The e-ROSA project seeks to build a shared vision of a future sustainable e-infrastructure for research and education in agriculture in order to promote Open Science in this field and as such contribute to addressing related societal challenges. In order to achieve this goal, e-ROSA’s first objective is to bring together the relevant scientific communities and stakeholders and engage them in the process of coelaboration of an ambitious, practical roadmap that provides the basis for the design and implementation of such an e-infrastructure in the years to come.
This website highlights the results of a bibliometric analysis conducted at a global scale in order to identify key scientists and associated research performing organisations (e.g. public research institutes, universities, Research & Development departments of private companies) that work in the field of agricultural data sources and services. If you have any comment or feedback on the bibliometric study, please use the online form.
You can access and play with the graphs:
- Evolution of the number of publications between 2005 and 2015
- Map of most publishing countries between 2005 and 2015
- Network of country collaborations
- Network of institutional collaborations (+10 publications)
- Network of keywords relating to data - Link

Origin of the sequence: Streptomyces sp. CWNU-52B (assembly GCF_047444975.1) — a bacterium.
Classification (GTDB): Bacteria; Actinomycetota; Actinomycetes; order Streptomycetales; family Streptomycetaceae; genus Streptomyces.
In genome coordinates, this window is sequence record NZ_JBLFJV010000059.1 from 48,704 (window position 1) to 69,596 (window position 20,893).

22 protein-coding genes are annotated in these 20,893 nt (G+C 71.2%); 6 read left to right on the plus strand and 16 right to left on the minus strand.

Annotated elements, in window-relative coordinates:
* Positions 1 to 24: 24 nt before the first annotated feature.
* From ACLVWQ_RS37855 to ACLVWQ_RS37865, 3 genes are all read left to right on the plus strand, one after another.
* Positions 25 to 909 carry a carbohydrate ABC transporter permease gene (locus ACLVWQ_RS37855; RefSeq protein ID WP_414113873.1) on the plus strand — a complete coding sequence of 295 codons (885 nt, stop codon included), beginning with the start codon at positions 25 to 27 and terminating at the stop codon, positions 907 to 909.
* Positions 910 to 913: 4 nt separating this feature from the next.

The advent of Geographical Information Systems (GIS) brought into play an array of tools to interpret the ever growing multitude of geographical variables. The fact that these tools exist does not, nonetheless, mean that it's easy or clear to make valid interpretations of the available information, which ultimately means that the validity of the methods of interpretation may not be enough to make clear planning decisions. The present contribution aims to demonstrate that the geographical nature of available data is in itself an object of interpretation that must precede the use of the GIS tools, and that they must be presented to the user as a flow of reasoning, a logic-based representation of problem-solving steps. In what concerns this presentation, the authors will present what is, from their point of view, one of the most useful methods of visualizing these steps and also one of the most practical tools for local planning. The human interpretation of geographical information is vital, because it is the user that decides the nature of the relations between the data, based on its individual attributes. Also, the manner in which the information is viewed is also important because the choice of used tools is based on an ontological view of the geographical science. Some users prefer to act using only vector data set claiming that it's the best way to represent reality, and other users state that raster data set is the best base to solve a problem providing it has a good enough resolution. The authors argue that the best way to proceed is to identify the nature of the geographical variable and to use vector or raster data considering which is most suitable for each variable. Ultimately the decision between raster or vector data lays upon the decision making agents and what they want as a final output. The article points out that the use of the ArcGis tool Model Builder is the best way to view the flow of operations and that the models built in this way are extremely valuable for local governments (assuming that the same problem may afflict different regions). As such, it is stated that the first step for GIS based problem solving is the clear distinction between context, structure, support and created information and that the models have to reflect these relations. The models also have to solve the vector/raster data problem effectively and they have to be as simple as possible. To demonstrate the stated the authors present one model to point out the preferable methodology and ontological approach of problem solving (the model being about the problem of finding the location of a Wastewater Treatment Plant in the municipality of Amadora, Portugal) and afterwards several examples of Models created with the Model Builder tool that aim to solve specific problems (Risk cartography for Urban Fires in Lisbon, Portugal; Preferable areas for the implementation of a network for urban cycling in Lisbon, Portugal; Preferable areas for the implementation of a network of urban agriculture plots).
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